US 5874015 A
A method for making an article from rhenium and in particular a rocket nozzle. First a molybdenum mandrel is formed with a portion having the desired shape of the nozzle. A layer of rhenium is deposited over the nozzle portion, and then rhenium wire is wrapped around this rhenium layer. A second rhenium layer or a layer of ruthenium is then deposited over the layer of rhenium wire. Alternating layers of rhenium wire and deposited rhenium or ruthenium are applied until a desired thickness is obtained. A layer of molybdenum is applied to can the assembly and the assembly is subject to hot isostatic pressing. Finally, the molybdenum is etched away leaving the rhenium nozzle.
1. A method for forming a rhenium article, comprising the following steps:
(a) providing a mandrel having a portion with the desired shape of said article;
(b) depositing a first layer of rhenium over said portion;
(c) wrapping rhenium wire around said first layer;
(d) depositing over said rhenium wire a second layer of a material that will activate diffusion during step (f);
(e) canning the mandrel;
(f) hot isostatic pressing the assembly of step (e); and
(g) etching the mandrel away.
2. The method of claim 1 further including between steps (d) and (e) the step of repeating steps (c) and (d) sequentially until a desired thickness is reached.
3. The method of claim 1 wherein said depositing in step (b) is chemical vapor deposition.
4. The method of claim 3 wherein said depositing in step (d) is chemical vapor deposition and said material is rhenium.
5. The method of claim 3 wherein said depositing in step (d) is electroplating and said material is ruthenium.
6. The method of claim 1 further comprising between step (a) and (b) the step of applying an oxidation barrier coating over said portion.
7. The method of claim 1 wherein said mandrel is a molybdenum.
8. A rhenium article made in accordance with the method of claim 1.
9. The method of claim 1 wherein in step (g) an acid is used.
10. The method of claim 9 wherein said acid is aqua regia.
This invention relates generally to rocket nozzles, and in particular to a method of making rocket nozzles from rhenium.
Currently, mono-propellant and bi-propellant radiation cooled rockets use nozzles and thrust chambers made of a columbium alloy, (Cb103), covered with a fused silica coating for oxidation protection. These columbium nozzles and thrust chambers can withstand temperatures as high as 2400° F. A need has developed in the rocket propulsion industry for structures, such as nozzles, that can withstand even higher temperatures. Because of its mechanical integrity and toughness at high temperatures, rhenium is an ideal metal for such structures. However, rhenium has a very high melting point and a very high strain hardening coefficient. As a result, conventional processes for manufacturing rhenium articles such as powder metallizing and chemical vapor deposition are both expensive and difficult to control.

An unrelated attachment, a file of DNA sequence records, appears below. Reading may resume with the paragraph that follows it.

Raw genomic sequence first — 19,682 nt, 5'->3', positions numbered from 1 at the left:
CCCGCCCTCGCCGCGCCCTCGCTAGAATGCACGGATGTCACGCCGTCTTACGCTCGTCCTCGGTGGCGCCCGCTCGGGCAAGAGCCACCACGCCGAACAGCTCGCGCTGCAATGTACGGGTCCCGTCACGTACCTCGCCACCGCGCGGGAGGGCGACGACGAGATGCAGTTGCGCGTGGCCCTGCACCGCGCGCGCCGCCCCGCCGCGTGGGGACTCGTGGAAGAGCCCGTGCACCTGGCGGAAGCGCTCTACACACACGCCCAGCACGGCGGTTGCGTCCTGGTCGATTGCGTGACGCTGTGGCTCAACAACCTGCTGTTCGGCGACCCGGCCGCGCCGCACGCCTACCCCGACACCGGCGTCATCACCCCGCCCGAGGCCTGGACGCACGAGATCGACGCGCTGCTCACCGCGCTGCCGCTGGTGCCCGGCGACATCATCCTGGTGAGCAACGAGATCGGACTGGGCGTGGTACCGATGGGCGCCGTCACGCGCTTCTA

Accordingly there is a need for a new and improved method of manufacturing thick film, net shape articles from rhenium.
An object of the present invention is to provide a method for manufacturing thick film, net shape rhenium structures.
The present invention achieves this object by providing a method for making an article, particularly a rocket nozzle. First, a molybdenum mandrel is formed with a portion having the desired shape of the nozzle. A layer of rhenium is deposited over the nozzle portion, and then rhenium wire is wrapped around this deposited rhenium layer. A second rhenium layer or a layer of ruthenium is then deposited over the layer of rhenium wire. Alternating layers of rhenium wire and deposited rhenium or ruthenium are applied until a desired thickness is obtained. A layer of molybdenum is applied to can the assembly and the assembly is subject to hot isostatic pressing. Finally, the molybdenum is etched away leaving the rhenium nozzle.